A naive young lady, Editha bases her nostalgic perspectives about the war on the sensationalist reporting that she peruses in the present papers. She demands that her life partner, George Pearson, an outspoken opponent, battle in the Spanish-American War. She is overjoyed that war is being announced and can't comprehend his aversion for war and his reluctance to battle in a war. She trusts that a man who needs to win he should plan something for merit her. Presently is his opportunity, on the grounds that the Spanish-American War has been pronounced. Editha happily rehashes jingoistic paper expressions to George, however he stays amusing, astute, and judicious.
At the point when George leaves Editha's essence after the war has been proclaimed, Editha's mom says that she trusts that George won't enroll, yet Editha trusts that he will. Editha puts her wedding band and different keepsakes into a bundle with a letter to George guiding him to keep them until he enrolls. She chooses to keep the bundle for some time in the event that George makes the best decision. George comes back to the Balcom family unit that night with the news that he has driven the prowar speakers at the town meeting and will be the chief of the neighborhood volunteers.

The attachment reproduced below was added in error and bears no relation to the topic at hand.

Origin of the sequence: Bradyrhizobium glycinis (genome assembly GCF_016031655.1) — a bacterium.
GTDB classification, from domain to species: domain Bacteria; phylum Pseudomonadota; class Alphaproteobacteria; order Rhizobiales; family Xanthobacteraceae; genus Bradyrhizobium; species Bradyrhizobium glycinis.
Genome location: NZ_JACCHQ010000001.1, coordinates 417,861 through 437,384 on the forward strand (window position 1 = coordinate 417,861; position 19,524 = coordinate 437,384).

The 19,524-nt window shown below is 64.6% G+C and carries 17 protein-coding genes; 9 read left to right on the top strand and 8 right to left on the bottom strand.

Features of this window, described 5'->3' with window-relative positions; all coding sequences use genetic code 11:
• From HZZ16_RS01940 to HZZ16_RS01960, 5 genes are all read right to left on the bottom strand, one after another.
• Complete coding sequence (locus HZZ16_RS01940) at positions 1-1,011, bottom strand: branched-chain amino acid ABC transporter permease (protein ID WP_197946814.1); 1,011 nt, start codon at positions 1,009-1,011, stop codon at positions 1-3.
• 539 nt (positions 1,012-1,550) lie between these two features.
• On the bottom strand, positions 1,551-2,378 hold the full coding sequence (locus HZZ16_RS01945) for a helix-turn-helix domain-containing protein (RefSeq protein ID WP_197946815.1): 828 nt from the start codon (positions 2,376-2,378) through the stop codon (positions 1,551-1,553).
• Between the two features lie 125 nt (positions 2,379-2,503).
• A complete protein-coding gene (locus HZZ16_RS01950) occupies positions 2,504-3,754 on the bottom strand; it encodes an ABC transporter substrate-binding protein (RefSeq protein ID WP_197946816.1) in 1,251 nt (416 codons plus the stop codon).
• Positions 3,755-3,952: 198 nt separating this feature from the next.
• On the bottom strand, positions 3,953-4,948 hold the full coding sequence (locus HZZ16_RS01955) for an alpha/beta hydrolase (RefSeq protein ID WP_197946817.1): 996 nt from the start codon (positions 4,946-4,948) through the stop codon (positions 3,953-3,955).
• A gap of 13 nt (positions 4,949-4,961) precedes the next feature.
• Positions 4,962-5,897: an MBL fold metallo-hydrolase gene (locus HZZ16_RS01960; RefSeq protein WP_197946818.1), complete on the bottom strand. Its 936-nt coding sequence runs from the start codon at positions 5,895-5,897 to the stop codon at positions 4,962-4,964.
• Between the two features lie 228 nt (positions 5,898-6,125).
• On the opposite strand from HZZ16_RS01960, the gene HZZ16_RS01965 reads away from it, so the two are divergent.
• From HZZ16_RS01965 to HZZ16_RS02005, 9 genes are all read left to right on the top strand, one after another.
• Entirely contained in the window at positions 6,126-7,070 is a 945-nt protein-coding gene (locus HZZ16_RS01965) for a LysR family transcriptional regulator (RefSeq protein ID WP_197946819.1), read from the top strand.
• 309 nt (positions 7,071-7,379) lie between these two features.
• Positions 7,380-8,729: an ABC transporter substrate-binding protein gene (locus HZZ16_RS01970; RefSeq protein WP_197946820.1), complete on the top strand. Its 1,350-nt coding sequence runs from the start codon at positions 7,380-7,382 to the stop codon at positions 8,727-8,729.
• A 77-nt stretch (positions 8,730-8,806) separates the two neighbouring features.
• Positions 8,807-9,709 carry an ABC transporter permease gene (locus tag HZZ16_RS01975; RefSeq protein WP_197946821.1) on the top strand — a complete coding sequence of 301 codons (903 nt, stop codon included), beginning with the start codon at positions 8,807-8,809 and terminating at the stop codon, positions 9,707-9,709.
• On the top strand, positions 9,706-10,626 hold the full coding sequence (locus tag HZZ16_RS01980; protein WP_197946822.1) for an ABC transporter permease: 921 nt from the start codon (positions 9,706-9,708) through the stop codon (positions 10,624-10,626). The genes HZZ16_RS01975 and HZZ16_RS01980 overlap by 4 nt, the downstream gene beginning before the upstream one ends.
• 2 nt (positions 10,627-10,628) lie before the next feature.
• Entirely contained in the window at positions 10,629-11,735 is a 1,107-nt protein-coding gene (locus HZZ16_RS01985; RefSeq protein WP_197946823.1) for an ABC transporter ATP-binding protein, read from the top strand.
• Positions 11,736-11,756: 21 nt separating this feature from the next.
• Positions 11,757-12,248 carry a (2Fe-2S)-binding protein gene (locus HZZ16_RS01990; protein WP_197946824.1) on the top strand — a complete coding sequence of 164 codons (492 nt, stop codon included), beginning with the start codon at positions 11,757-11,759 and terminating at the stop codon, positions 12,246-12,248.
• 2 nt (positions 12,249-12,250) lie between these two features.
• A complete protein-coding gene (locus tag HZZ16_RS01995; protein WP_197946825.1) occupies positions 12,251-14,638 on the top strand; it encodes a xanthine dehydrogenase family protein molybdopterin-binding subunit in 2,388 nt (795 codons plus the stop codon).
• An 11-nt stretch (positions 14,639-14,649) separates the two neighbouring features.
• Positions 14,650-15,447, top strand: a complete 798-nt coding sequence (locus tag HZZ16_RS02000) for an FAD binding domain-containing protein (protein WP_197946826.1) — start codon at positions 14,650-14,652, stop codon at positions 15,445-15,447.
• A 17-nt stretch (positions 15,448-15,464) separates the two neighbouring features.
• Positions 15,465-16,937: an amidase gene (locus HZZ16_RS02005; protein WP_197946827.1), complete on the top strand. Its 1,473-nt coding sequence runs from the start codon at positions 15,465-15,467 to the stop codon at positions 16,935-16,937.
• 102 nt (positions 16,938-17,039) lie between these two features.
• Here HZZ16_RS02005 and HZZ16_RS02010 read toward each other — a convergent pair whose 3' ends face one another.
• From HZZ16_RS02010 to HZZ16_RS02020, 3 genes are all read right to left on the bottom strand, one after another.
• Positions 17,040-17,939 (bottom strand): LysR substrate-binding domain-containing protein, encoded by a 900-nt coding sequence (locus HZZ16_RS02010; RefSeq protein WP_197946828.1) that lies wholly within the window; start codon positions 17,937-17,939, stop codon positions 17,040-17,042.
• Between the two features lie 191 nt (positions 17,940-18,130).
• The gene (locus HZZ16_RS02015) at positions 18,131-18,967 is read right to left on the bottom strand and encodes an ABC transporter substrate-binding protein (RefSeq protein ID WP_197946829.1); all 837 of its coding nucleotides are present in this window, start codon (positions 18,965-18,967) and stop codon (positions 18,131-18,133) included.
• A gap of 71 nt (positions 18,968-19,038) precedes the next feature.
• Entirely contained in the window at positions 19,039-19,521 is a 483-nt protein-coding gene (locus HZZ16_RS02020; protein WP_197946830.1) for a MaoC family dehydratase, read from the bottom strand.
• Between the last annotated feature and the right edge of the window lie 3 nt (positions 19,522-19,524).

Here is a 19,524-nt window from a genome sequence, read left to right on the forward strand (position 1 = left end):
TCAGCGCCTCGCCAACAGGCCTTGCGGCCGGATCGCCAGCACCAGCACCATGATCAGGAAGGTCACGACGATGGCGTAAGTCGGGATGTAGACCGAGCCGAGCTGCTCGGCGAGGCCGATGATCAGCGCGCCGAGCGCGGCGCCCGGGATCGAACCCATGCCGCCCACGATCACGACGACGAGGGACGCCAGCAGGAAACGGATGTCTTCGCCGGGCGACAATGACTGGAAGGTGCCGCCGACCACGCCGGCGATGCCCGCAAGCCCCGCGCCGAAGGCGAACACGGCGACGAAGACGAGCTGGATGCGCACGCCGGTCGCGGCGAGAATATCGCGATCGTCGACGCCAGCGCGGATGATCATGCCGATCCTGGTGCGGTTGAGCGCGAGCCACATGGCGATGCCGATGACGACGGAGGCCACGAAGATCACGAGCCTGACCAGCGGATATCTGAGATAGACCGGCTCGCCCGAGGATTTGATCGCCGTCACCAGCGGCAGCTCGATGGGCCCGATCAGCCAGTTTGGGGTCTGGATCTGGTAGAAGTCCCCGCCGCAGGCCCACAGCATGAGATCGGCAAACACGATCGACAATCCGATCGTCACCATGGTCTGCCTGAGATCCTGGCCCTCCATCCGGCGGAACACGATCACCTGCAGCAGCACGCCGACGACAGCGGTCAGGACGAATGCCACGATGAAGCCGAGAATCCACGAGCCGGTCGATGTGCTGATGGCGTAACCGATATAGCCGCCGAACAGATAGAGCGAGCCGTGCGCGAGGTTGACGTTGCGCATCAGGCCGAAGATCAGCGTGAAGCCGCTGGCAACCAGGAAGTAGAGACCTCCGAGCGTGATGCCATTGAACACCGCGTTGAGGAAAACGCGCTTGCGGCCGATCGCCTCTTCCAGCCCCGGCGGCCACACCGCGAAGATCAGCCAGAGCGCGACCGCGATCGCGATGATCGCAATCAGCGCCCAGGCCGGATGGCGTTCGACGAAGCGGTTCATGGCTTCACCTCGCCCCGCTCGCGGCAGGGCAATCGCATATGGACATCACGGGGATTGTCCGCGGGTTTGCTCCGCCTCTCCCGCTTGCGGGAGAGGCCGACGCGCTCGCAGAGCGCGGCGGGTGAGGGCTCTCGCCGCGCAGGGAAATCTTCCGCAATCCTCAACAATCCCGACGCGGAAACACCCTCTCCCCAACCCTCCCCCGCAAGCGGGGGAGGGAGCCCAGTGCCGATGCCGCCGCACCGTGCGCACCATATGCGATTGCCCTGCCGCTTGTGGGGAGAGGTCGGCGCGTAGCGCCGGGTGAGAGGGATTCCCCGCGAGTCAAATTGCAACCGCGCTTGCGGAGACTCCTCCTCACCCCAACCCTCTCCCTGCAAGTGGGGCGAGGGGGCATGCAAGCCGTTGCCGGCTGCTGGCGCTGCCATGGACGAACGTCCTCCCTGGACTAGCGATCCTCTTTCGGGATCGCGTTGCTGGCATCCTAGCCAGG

Yes to the first one. yes to the second no to the third statement no to the fourth and yes to the last.
there are two syllables to a foot ( I think you are calling it an iamb for some reason) and there are five feet in a line. (pentameter... pentameter means five). ten syllables total. and yes, Shakespeare used it in his sonnets. that's why we learn about it in school.